by Steven Ertelt
November 30, 2005
Washington, DC (LifeNews.com) — New documents released today about Supreme Court nominee Samuel Alito provide further evidence that he opposes abortion and worked within the Reagan administration to overturn the high court case allowing it.
Papers released today by the National Archives included a second memorandum from Alito showing he opposed abortions and working to promote cases that limited them.
As an assistant to Solicitor General Charles Fried, Alito urged the Justice Department to support laws in Pennsylvania and Illinois that restricted abortion.
At the time, federal appeals courts had declared the law unconstitutional and the Reagan administration was considering weighing in on the cases as they advanced to the Supreme Court.
Alito wrote that the appeals gave President Reagan the "opportunity to advance the goals of bringing about the eventual overruling” over the Roe v. Wade decision that allowed legalized abortions.
"We should make clear that we disagree with Roe v. Wade and would welcome the opportunity to brief the issue of whether and, if so, to what extent that decision should be overruled,” Alito wrote in the June 3, 1985 memo.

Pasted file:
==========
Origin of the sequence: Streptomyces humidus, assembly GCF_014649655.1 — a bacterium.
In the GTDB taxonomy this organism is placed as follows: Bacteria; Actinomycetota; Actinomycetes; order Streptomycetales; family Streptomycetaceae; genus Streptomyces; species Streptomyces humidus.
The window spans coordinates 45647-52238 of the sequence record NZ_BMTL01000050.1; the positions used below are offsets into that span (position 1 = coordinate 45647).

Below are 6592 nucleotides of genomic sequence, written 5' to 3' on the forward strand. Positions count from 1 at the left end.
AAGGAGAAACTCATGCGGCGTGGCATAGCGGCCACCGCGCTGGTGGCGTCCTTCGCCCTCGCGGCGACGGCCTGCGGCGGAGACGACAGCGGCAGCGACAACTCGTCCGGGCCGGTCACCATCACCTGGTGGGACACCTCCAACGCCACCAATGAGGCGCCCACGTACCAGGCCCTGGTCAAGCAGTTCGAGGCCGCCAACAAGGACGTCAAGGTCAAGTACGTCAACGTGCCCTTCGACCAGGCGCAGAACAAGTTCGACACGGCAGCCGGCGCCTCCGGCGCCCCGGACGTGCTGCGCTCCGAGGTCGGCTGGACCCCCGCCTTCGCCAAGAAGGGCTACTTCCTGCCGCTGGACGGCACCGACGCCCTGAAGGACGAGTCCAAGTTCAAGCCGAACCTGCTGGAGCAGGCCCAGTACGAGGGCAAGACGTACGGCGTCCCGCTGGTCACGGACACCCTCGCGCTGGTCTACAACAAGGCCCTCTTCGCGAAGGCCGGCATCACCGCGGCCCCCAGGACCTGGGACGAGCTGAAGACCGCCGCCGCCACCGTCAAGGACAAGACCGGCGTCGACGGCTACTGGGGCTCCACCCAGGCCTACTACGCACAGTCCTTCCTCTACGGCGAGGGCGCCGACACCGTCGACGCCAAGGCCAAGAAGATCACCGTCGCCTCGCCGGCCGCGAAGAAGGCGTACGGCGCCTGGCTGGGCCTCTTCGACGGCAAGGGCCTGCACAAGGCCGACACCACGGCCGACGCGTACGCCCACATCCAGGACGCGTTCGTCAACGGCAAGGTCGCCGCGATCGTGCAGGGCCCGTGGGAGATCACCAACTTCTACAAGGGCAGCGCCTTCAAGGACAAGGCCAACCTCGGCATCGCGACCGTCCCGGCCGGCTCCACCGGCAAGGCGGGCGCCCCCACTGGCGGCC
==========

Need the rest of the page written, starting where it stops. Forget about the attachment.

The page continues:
Still, Alito ruled out a highly focused attack on Roe because he worried it would fail without there being a pro-life majority on the high court. Instead, he suggested a strategy of working to "mitigating its effects” by supporting state regulations of abortion. That’s the strategy the pro-life movement has used since Roe in order to limit abortions until the high court has enough votes to overturn the landmark case.
According to an AP report on the memo, Alito wrote that "no one seriously believes that the court is about to overrule Roe v. Wade. But the court’s decision to review these cases nevertheless may be a positive sign.”
"By taking these cases, the court may be signaling an inclination to cut back. What can be made of this opportunity to advance the goals of bringing about the eventual overruling of Roe v. Wade and, in the meantime, of mitigating its effects?" Alito added.
"I find this approach preferable to a frontal assault on Roe v. Wade,” Alito wrote, according to the AP story.
"It has most of the advantages of a brief devoted to overruling of Roe v. Wade; it makes our position clear, does not even tacitly concede Roe’s legitimacy, and signals that we regard the question as live and open. At the same time, it is free of many of the disadvantages that would accompany a major effort to overturn Roe.”
If an effort to overturn Roe failed, he worried the Reagan administration would be seen as losing a "stinging rebuke."
The Ronald Reagan presidential library previously released a memo Alito wrote in 1985 in an effort to win a higher position within the Justice Department.
In that letter, Alito said he did not think there was a right to abortion in the Constitution and he said he enjoyed working with administration officials to limit abortions.